Facebook brings install ads to its desktop site to save social gaming
Facebook has found another way to monetize the 4 billion videos it streams each day: showing install advertisements for desktop games and applications.
The company announced yesterday that a group of select partners will be able to create install ads, which allow Facebook users to download or use whatever software is being hawked, that will play on its desktop website. (Only one of those partners, Plamee, was revealed in the announcement.)
Facebook was previously criticized for offering few details on how it plans to monetize the billions of videos it streams to customers each day. Later it was revealed that some editorial sites would create ads for the company; now it's bringing these install ads, which were previously available on mobile, home.
Yet that might not be the only reason these install ads were brought to Facebook's site. The feature might also be a way for the company to stave off the decline in social games, which for years have done nothing but plummet in popularity, as VentureBeat notes in its report on the announcement:
Intelligence firm SuperData Research said this month that the social-games market has been in a constant decline since its May 2012 peak, with the segment down 10 percent in revenues over last year and 42 percent down from the peak. The increasing adoption of mobile gaming has Facebook’s biggest desktop titles slowing down. Chief executive and lead analyst Joost van Dreunen says current spending patterns indicate a year-over-year decline of 7 percent for social gaming in 2015.Games provide an easy revenue stream. There's a reason why companies like them so much: it's not up to them to develop the games, another company has to support them, and consumers will gladly part with their hard-earned cash if it means they can get a slight boost in the viral game of the month.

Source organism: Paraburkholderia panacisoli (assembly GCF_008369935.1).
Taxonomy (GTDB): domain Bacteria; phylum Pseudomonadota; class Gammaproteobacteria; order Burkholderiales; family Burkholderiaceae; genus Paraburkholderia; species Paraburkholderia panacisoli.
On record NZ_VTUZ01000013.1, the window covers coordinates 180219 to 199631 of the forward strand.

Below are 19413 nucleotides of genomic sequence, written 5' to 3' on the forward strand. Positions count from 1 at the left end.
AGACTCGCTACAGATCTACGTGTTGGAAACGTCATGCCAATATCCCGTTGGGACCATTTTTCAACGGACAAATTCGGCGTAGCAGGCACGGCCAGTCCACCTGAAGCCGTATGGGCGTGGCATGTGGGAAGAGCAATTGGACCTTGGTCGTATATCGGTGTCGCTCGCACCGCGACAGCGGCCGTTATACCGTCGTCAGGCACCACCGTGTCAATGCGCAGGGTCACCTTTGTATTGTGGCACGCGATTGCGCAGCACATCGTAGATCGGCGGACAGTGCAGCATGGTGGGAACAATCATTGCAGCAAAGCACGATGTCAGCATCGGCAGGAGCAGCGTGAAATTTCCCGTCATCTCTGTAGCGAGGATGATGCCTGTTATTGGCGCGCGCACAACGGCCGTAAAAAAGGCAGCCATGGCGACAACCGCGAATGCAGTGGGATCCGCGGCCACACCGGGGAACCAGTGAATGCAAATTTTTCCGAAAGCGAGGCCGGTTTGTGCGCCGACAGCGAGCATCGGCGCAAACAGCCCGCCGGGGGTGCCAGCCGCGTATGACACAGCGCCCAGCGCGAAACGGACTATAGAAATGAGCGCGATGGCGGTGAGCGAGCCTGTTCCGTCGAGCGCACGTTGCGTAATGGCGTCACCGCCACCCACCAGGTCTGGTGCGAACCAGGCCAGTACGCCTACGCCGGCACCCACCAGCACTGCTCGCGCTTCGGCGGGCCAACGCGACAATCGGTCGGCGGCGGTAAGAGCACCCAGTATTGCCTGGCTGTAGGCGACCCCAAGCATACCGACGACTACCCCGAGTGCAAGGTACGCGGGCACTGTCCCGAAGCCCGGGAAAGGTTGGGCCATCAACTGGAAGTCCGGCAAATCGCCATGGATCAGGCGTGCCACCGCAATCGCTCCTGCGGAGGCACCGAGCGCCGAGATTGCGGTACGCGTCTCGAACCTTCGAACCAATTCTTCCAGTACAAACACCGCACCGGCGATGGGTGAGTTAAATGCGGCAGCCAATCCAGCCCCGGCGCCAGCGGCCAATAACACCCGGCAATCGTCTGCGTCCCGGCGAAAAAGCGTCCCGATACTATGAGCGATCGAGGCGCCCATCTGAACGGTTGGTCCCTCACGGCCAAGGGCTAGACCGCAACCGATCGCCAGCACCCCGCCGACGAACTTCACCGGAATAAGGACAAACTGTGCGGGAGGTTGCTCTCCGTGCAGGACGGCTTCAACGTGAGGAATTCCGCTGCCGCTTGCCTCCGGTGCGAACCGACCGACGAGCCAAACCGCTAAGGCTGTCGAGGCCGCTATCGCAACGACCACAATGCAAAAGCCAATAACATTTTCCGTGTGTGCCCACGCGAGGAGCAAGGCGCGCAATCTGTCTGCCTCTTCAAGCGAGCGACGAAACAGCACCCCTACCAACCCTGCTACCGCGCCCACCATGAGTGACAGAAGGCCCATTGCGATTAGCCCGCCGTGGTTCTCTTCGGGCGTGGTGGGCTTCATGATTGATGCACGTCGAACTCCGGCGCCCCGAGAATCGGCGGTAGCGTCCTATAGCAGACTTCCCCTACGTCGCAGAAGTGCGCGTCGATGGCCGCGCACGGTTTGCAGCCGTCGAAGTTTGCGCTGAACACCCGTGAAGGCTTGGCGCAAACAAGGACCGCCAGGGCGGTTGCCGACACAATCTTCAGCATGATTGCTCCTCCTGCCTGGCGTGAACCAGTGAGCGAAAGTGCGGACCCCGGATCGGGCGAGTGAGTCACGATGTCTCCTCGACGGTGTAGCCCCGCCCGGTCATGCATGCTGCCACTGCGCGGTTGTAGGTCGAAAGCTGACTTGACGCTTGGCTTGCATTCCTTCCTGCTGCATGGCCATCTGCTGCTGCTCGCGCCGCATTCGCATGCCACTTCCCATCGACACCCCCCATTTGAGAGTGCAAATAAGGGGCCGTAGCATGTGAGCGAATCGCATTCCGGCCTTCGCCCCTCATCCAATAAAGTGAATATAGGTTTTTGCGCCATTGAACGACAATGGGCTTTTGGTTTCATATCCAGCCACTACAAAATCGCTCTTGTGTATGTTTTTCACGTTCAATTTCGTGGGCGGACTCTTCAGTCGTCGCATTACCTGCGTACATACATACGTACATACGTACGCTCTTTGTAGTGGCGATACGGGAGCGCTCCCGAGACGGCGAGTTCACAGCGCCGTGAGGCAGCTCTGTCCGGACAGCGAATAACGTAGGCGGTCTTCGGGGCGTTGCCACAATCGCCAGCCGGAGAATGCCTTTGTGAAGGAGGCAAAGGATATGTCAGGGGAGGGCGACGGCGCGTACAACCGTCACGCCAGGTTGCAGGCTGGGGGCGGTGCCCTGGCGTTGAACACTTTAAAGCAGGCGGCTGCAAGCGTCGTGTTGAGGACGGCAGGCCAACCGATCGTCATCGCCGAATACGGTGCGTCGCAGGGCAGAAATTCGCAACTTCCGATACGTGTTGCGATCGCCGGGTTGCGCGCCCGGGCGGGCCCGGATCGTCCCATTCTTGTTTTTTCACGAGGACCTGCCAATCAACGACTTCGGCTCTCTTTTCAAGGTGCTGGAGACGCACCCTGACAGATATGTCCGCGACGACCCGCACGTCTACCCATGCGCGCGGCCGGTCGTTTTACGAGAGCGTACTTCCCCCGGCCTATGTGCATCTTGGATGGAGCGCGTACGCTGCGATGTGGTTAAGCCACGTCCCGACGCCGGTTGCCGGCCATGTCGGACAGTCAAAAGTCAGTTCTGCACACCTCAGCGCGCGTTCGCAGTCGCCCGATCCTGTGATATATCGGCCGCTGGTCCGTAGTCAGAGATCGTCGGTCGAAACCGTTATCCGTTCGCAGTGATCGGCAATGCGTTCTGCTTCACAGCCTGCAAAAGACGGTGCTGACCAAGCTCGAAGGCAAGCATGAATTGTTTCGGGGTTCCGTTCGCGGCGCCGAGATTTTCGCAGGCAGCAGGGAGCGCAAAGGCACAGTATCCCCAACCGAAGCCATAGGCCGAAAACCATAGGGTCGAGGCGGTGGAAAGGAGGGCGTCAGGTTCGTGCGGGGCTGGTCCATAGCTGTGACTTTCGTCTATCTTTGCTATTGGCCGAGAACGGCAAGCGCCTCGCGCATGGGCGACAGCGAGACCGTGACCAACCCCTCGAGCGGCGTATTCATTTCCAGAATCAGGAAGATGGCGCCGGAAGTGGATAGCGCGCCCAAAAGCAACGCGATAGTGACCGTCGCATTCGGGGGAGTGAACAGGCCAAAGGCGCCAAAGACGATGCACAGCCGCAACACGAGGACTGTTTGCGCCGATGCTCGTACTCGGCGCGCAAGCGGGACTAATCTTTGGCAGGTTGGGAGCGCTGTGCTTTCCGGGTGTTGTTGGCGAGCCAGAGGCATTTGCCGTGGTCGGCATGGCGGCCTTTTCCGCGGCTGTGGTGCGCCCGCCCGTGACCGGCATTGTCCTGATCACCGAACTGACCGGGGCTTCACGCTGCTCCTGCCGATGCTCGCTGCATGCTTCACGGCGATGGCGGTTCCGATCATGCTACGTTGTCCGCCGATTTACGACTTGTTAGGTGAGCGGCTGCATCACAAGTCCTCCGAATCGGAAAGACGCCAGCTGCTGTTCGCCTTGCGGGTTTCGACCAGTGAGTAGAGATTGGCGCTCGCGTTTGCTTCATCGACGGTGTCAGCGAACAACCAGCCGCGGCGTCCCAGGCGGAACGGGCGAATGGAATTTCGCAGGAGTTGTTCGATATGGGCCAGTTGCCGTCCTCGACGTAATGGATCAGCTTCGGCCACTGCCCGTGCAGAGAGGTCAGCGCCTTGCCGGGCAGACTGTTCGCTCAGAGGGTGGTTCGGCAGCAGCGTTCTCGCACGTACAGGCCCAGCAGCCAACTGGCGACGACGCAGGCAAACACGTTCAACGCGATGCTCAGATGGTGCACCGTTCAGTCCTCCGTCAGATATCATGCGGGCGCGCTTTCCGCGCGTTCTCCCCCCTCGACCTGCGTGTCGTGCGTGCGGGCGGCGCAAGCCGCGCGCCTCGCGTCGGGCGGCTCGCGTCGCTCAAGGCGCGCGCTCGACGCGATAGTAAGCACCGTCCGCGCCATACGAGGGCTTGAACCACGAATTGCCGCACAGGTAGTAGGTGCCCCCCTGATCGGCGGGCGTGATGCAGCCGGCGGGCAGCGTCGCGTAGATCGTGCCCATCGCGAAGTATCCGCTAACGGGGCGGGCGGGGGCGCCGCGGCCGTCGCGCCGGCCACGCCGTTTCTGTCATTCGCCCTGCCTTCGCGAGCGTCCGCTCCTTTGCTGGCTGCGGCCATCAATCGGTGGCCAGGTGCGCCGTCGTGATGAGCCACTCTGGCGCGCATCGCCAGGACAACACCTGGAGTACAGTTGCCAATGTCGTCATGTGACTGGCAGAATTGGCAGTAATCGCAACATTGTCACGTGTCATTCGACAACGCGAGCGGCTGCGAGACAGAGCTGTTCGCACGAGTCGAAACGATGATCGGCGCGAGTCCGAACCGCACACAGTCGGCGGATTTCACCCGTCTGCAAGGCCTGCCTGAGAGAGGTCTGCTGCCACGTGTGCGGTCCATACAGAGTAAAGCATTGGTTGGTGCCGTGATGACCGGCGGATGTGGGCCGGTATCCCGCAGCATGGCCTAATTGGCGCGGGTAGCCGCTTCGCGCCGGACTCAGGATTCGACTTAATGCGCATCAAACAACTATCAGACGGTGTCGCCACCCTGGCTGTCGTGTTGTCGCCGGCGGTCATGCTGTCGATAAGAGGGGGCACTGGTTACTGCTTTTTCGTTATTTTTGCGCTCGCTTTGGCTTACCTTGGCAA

Companies like Apple and Google don't have to worry about getting people to play mobile games. All they have to do is make the devices -- or at least the mobile platforms -- used whenever someone has a spare moment. Facebook doesn't have that luxury, so it needs to find another way to make people play.
Facebook is working to achieve two goals with one announcement. On the one hand, it's getting harder to wonder how the company plans to monetize the video streams it's worked so hard to get. On the other, it can salvage the social games market. Metaphorical birds, meet Facebook's imaginary stone.
[Illustration by Brad Jonas for Pando]